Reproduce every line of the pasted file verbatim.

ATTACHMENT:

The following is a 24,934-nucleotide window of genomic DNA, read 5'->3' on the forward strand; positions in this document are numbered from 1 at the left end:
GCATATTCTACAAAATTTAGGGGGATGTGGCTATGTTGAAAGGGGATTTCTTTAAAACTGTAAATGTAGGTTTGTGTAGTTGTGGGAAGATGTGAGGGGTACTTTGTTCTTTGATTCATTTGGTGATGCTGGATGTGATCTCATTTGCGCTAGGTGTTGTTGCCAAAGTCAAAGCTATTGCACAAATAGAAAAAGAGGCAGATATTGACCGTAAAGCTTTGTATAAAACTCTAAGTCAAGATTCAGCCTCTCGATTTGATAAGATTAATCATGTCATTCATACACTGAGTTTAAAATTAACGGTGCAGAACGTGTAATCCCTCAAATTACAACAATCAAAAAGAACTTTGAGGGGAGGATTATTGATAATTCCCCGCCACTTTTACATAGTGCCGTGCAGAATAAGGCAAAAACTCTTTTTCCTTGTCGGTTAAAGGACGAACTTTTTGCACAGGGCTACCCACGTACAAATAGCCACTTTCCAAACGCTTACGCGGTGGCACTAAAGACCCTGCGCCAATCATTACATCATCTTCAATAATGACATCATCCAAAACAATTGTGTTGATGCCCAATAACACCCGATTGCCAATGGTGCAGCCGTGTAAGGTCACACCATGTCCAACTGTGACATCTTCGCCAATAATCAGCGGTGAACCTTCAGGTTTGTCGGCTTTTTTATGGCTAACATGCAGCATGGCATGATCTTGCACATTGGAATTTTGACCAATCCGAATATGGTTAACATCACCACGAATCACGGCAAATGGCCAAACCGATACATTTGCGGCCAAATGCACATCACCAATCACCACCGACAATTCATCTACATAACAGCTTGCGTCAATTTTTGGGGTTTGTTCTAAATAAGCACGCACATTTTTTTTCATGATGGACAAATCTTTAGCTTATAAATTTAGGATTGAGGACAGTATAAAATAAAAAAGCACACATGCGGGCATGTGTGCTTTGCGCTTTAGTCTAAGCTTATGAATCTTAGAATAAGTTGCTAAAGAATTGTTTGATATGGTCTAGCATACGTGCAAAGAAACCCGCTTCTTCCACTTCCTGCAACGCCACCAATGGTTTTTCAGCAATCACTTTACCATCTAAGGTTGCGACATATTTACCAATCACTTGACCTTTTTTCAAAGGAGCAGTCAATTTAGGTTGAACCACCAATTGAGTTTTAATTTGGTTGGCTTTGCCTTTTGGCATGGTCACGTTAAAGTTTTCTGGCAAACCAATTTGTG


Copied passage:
The following is a 24,934-nucleotide window of genomic DNA, read 5'->3' on the forward strand; positions in this document are numbered from 1 at the left end:
GCATATTCTACAAAATTTAGGGGGATGTGGCTATGTTGAAAGGGGATTTCTTTAAAACTGTAAATGTAGGTTTGTGTAGTTGTGGGAAGATGTGAGGGGTACTTTGTTCTTTGATTCATTTGGTGATGCTGGATGTGATCTCATTTGCGCTAGGTGTTGTTGCCAAAGTCAAAGCTATTGCACAAATAGAAAAAGAGGCAGATATTGACCGTAAAGCTTTGTATAAAACTCTAAGTCAAGATTCAGCCTCTCGATTTGATAAGATTAATCATGTCATTCATACACTGAGTTTAAAATTAACGGTGCAGAACGTGTAATCCCTCAAATTACAACAATCAAAAAGAACTTTGAGGGGAGGATTATTGATAATTCCCCGCCACTTTTACATAGTGCCGTGCAGAATAAGGCAAAAACTCTTTTTCCTTGTCGGTTAAAGGACGAACTTTTTGCACAGGGCTACCCACGTACAAATAGCCACTTTCCAAACGCTTACGCGGTGGCACTAAAGACCCTGCGCCAATCATTACATCATCTTCAATAATGACATCATCCAAAACAATTGTGTTGATGCCCAATAACACCCGATTGCCAATGGTGCAGCCGTGTAAGGTCACACCATGTCCAACTGTGACATCTTCGCCAATAATCAGCGGTGAACCTTCAGGTTTGTCGGCTTTTTTATGGCTAACATGCAGCATGGCATGATCTTGCACATTGGAATTTTGACCAATCCGAATATGGTTAACATCACCACGAATCACGGCAAATGGCCAAACCGATACATTTGCGGCCAAATGCACATCACCAATCACCACCGACAATTCATCTACATAACAGCTTGCGTCAATTTTTGGGGTTTGTTCTAAATAAGCACGCACATTTTTTTTCATGATGGACAAATCTTTAGCTTATAAATTTAGGATTGAGGACAGTATAAAATAAAAAAGCACACATGCGGGCATGTGTGCTTTGCGCTTTAGTCTAAGCTTATGAATCTTAGAATAAGTTGCTAAAGAATTGTTTGATATGGTCTAGCATACGTGCAAAGAAACCCGCTTCTTCCACTTCCTGCAACGCCACCAATGGTTTTTCAGCAATCACTTTACCATCTAAGGTTGCGACATATTTACCAATCACTTGACCTTTTTTCAAAGGAGCAGTCAATTTAGGTTGAACCACCAATTGAGTTTTAATTTGGTTGGCTTTGCCTTTTGGCATGGTCACGTTAAAGTTTTCTGGCAAACCAATTTGTG